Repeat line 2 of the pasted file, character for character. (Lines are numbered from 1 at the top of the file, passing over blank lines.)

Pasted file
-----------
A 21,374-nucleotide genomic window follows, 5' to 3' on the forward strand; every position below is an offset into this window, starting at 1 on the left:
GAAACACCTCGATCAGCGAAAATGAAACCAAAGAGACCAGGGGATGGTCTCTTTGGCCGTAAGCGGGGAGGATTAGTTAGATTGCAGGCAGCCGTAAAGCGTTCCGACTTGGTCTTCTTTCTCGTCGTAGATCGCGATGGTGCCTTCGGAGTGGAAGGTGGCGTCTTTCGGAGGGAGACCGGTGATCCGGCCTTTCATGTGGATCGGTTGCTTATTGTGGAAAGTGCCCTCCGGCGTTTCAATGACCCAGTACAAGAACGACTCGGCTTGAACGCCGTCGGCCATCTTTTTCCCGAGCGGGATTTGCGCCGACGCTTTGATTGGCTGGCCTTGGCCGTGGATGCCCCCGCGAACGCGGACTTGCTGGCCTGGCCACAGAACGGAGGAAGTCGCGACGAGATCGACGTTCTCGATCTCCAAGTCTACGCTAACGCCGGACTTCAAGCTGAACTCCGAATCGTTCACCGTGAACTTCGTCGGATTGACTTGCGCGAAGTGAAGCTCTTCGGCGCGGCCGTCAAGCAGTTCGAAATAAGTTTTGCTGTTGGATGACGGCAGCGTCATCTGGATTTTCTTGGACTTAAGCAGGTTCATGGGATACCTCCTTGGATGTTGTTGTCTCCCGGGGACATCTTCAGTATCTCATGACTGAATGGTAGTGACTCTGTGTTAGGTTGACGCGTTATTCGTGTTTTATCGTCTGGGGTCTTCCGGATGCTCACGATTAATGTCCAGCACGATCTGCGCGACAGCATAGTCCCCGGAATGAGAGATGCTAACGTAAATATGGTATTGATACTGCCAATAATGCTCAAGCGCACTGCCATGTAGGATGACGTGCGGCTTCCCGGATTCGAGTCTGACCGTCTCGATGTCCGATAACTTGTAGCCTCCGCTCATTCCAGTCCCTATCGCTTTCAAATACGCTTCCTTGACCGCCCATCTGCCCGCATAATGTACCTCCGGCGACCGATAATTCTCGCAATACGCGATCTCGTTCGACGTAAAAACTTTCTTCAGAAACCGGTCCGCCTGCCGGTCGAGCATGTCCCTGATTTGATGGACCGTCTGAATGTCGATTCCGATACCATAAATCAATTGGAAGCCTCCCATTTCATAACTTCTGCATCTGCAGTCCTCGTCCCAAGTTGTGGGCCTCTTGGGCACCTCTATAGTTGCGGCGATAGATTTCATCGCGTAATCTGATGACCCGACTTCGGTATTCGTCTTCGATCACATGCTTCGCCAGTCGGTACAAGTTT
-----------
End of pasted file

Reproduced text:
GAAACACCTCGATCAGCGAAAATGAAACCAAAGAGACCAGGGGATGGTCTCTTTGGCCGTAAGCGGGGAGGATTAGTTAGATTGCAGGCAGCCGTAAAGCGTTCCGACTTGGTCTTCTTTCTCGTCGTAGATCGCGATGGTGCCTTCGGAGTGGAAGGTGGCGTCTTTCGGAGGGAGACCGGTGATCCGGCCTTTCATGTGGATCGGTTGCTTATTGTGGAAAGTGCCCTCCGGCGTTTCAATGACCCAGTACAAGAACGACTCGGCTTGAACGCCGTCGGCCATCTTTTTCCCGAGCGGGATTTGCGCCGACGCTTTGATTGGCTGGCCTTGGCCGTGGATGCCCCCGCGAACGCGGACTTGCTGGCCTGGCCACAGAACGGAGGAAGTCGCGACGAGATCGACGTTCTCGATCTCCAAGTCTACGCTAACGCCGGACTTCAAGCTGAACTCCGAATCGTTCACCGTGAACTTCGTCGGATTGACTTGCGCGAAGTGAAGCTCTTCGGCGCGGCCGTCAAGCAGTTCGAAATAAGTTTTGCTGTTGGATGACGGCAGCGTCATCTGGATTTTCTTGGACTTAAGCAGGTTCATGGGATACCTCCTTGGATGTTGTTGTCTCCCGGGGACATCTTCAGTATCTCATGACTGAATGGTAGTGACTCTGTGTTAGGTTGACGCGTTATTCGTGTTTTATCGTCTGGGGTCTTCCGGATGCTCACGATTAATGTCCAGCACGATCTGCGCGACAGCATAGTCCCCGGAATGAGAGATGCTAACGTAAATATGGTATTGATACTGCCAATAATGCTCAAGCGCACTGCCATGTAGGATGACGTGCGGCTTCCCGGATTCGAGTCTGACCGTCTCGATGTCCGATAACTTGTAGCCTCCGCTCATTCCAGTCCCTATCGCTTTCAAATACGCTTCCTTGACCGCCCATCTGCCCGCATAATGTACCTCCGGCGACCGATAATTCTCGCAATACGCGATCTCGTTCGACGTAAAAACTTTCTTCAGAAACCGGTCCGCCTGCCGGTCGAGCATGTCCCTGATTTGATGGACCGTCTGAATGTCGATTCCGATACCATAAATCAATTGGAAGCCTCCCATTTCATAACTTCTGCATCTGCAGTCCTCGTCCCAAGTTGTGGGCCTCTTGGGCACCTCTATAGTTGCGGCGATAGATTTCATCGCGTAATCTGATGACCCGACTTCGGTATTCGTCTTCGATCACATGCTTCGCCAGTCGGTACAAGTTT